Romanian S and T with comma accents are easy to make.
First, make a new glyph called
commaaccentcomb: copy your comma into it, move it below the baseline, and perhaps adjust its size a bit. Often, the normal (punctuation) comma tends to look a little too large, most likely too tall. For thickness, orient yourself after the stem width. In any event, the comma accent has to be visible enough, so do not scale it down too much. It is OK if it extends below the descender a bit, especially in bold typefaces with short descenders.
As for the placement, the comma accent should appear perfectly centred below the stem of the T, or the curve of the S. Don’t forget to set anchors (Cmd-U) or reset anchors (Cmd-Opt-U), and you’ll end up with something like this:
Note how we centered the anchor exactly above the horizontal line at the top of the shape (in the screenshot, this is emphasised by the blue guide). If the
_bottom anchors are placed in the middle of both comma accent and T, then they will align nicely. The S sometimes requires optical placement of the
bottom anchor, so the bottom accents will end up in the optical center.
Now you can create the comma-accented letters. Hit Cmd-Shift-G and type:
Scommaaccent scommaaccent Tcommaaccent tcommaaccent
And you’re done. It’s that easy, really. You usually do not need a separate
.case version for your cap letters.
Cedilla versus Comma Accent
Or wait, not quite. There is one more thing. You may have heard of Unicode. In ancient times, the Romanian comma accent characters were encoded at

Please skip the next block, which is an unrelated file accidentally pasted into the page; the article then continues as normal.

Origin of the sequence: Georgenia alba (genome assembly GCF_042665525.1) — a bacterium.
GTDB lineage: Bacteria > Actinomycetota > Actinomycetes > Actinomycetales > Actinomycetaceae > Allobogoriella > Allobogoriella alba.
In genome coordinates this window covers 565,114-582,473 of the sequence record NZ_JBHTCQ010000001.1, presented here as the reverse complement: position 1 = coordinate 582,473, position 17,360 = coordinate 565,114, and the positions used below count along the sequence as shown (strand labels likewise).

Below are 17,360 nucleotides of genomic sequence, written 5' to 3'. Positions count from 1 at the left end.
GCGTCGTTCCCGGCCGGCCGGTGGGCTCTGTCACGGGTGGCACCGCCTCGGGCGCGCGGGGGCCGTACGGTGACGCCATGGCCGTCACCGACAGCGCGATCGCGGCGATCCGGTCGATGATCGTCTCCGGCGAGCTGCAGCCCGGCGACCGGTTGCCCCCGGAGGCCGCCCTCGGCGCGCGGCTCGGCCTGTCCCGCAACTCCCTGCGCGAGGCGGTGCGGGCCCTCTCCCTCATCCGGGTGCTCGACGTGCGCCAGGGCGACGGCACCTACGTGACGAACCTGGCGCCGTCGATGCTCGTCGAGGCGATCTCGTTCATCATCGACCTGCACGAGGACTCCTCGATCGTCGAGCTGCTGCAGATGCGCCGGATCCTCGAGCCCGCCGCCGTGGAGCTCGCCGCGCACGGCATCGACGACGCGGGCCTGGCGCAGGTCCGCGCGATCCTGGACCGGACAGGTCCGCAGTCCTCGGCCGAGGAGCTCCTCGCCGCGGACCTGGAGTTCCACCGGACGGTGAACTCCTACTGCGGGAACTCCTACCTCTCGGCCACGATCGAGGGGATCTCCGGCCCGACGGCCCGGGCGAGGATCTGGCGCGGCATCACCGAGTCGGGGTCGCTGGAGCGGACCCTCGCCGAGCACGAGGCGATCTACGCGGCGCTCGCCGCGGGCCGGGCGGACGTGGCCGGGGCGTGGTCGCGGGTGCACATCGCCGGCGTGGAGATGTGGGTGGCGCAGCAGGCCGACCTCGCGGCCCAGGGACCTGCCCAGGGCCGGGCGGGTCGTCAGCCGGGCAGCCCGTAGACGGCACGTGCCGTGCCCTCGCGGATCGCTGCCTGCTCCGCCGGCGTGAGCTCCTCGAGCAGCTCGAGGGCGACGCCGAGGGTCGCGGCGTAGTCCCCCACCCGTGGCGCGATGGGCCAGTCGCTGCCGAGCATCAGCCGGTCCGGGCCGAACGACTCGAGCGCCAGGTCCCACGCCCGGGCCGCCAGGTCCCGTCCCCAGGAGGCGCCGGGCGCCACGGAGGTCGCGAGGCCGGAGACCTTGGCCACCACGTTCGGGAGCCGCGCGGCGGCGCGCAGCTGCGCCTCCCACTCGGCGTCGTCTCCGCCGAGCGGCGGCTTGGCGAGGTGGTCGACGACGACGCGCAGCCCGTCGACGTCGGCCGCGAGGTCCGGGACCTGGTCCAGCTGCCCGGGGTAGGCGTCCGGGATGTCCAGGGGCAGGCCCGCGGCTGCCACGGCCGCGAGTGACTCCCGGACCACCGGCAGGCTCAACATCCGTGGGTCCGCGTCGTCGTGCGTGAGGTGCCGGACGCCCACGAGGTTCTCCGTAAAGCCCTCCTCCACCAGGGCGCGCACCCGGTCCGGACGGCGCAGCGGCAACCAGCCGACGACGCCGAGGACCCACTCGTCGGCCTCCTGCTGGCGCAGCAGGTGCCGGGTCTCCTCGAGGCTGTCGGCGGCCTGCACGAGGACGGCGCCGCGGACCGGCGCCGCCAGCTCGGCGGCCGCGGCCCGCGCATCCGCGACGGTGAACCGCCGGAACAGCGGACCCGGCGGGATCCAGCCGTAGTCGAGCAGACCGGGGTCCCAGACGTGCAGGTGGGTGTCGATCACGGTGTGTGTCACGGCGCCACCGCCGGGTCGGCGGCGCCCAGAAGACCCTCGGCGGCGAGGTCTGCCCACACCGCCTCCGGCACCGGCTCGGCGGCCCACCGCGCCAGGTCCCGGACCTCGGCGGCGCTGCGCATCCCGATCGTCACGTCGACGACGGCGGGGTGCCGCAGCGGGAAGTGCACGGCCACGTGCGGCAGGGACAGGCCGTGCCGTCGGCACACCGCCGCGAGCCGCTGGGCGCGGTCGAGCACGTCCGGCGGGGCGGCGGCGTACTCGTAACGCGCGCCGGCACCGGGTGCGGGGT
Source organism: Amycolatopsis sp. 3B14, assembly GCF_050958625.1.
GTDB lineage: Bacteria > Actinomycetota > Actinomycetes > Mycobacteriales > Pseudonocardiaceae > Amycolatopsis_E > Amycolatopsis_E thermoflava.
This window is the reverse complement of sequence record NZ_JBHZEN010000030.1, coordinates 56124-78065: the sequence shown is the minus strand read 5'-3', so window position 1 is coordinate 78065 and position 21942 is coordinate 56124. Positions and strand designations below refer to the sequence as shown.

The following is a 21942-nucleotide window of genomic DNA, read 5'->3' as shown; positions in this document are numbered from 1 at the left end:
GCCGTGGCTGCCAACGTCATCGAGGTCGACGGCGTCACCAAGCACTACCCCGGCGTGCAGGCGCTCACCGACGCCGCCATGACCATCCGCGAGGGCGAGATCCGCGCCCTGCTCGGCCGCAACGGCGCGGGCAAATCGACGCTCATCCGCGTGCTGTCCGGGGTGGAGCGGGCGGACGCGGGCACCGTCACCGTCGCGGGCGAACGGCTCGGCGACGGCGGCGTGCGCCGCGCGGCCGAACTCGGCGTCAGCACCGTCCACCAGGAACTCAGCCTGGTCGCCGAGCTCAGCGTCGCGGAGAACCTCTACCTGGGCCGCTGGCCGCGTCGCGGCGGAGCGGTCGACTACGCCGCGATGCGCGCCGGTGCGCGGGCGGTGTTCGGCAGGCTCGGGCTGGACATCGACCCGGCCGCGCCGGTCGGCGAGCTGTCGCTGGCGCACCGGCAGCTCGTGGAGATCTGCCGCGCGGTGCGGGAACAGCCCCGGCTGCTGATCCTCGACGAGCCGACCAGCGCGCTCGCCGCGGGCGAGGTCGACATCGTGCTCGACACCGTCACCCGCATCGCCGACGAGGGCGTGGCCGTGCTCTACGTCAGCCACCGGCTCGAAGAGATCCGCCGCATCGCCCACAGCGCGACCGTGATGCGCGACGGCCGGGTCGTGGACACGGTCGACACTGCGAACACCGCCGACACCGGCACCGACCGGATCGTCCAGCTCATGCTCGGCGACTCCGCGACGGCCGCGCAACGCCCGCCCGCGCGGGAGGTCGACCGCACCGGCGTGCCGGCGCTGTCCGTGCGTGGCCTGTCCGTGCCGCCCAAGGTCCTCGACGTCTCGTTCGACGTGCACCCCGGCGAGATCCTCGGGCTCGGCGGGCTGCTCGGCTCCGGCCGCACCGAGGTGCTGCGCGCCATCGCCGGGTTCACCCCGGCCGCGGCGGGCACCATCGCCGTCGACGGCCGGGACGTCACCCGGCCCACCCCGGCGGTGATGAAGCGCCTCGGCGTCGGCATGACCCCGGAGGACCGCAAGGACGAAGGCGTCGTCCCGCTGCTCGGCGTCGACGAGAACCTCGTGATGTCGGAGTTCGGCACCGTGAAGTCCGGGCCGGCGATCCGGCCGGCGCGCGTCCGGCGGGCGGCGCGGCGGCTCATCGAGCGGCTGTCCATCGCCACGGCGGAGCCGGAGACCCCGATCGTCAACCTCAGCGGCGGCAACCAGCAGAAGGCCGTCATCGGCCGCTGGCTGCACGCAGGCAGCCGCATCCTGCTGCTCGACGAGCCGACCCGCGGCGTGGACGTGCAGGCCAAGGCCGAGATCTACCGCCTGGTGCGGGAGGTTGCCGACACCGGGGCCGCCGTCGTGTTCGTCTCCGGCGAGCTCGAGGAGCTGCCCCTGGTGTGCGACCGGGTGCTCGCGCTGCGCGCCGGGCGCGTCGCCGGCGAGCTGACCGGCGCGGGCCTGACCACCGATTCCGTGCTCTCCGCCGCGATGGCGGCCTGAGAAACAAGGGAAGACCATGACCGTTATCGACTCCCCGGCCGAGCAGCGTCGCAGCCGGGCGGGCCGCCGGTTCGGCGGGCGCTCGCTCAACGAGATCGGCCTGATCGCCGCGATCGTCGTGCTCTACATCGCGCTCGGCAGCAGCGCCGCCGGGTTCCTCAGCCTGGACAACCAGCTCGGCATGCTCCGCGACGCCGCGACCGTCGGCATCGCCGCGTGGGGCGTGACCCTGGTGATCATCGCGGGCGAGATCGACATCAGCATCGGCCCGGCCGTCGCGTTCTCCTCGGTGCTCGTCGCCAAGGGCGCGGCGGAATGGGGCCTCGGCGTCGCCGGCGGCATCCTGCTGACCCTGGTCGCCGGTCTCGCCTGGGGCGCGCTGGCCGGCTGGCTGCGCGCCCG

U+0162 (T) and
U+0163 (t). So far, so good. Unfortunately, someone named these characters
WITH CEDILLA instead of
WITH COMMA ACCENT:
U+015E LATIN CAPITAL LETTER S WITH CEDILLA U+015F LATIN SMALL LETTER S WITH CEDILLA U+0162 LATIN CAPITAL LETTER T WITH CEDILLA U+0163 LATIN SMALL LETTER T WITH CEDILLA
This is problematic because there are other languages which have an S/s with a cedilla, like Turkish, and these languages use the same codepoints
U+015F. So, how are we supposed to draw the S/s? With a cedilla or with a comma accent?
Do not despair, there is a solution. To address this problem, Unicode introduced alternative codepoints for the comma-accented letters:
U+0218 LATIN CAPITAL LETTER S WITH COMMA BELOW U+0219 LATIN SMALL LETTER S WITH COMMA BELOW U+021A LATIN CAPITAL LETTER T WITH COMMA BELOW U+021B LATIN SMALL LETTER T WITH COMMA BELOW
Modern Romanian texts do use the new codepoints, luckily. And Glyphs puts your
commaaccentcomb letters there as well.
The locl Feature
But sometimes, you will come across texts that employ the old encoding. For these cases, Glyphs will automatically create an entry in the
locl feature that switches
scommaaccent etc. when the language is set to Romanian.
To achieve this, just create your letters, go to File >Font Info > Features, and click the Update button. Glyphs should produce a
locl feature that contains something like this:
language MOL; sub Scedilla by Scommaaccent; sub scedilla by scommaaccent; sub Tcedilla by Tcommaaccent; sub tcedilla by tcommaaccent; language ROM; sub Scedilla by Scommaaccent; sub scedilla by scommaaccent; sub Tcedilla by Tcommaaccent; sub tcedilla by tcommaaccent;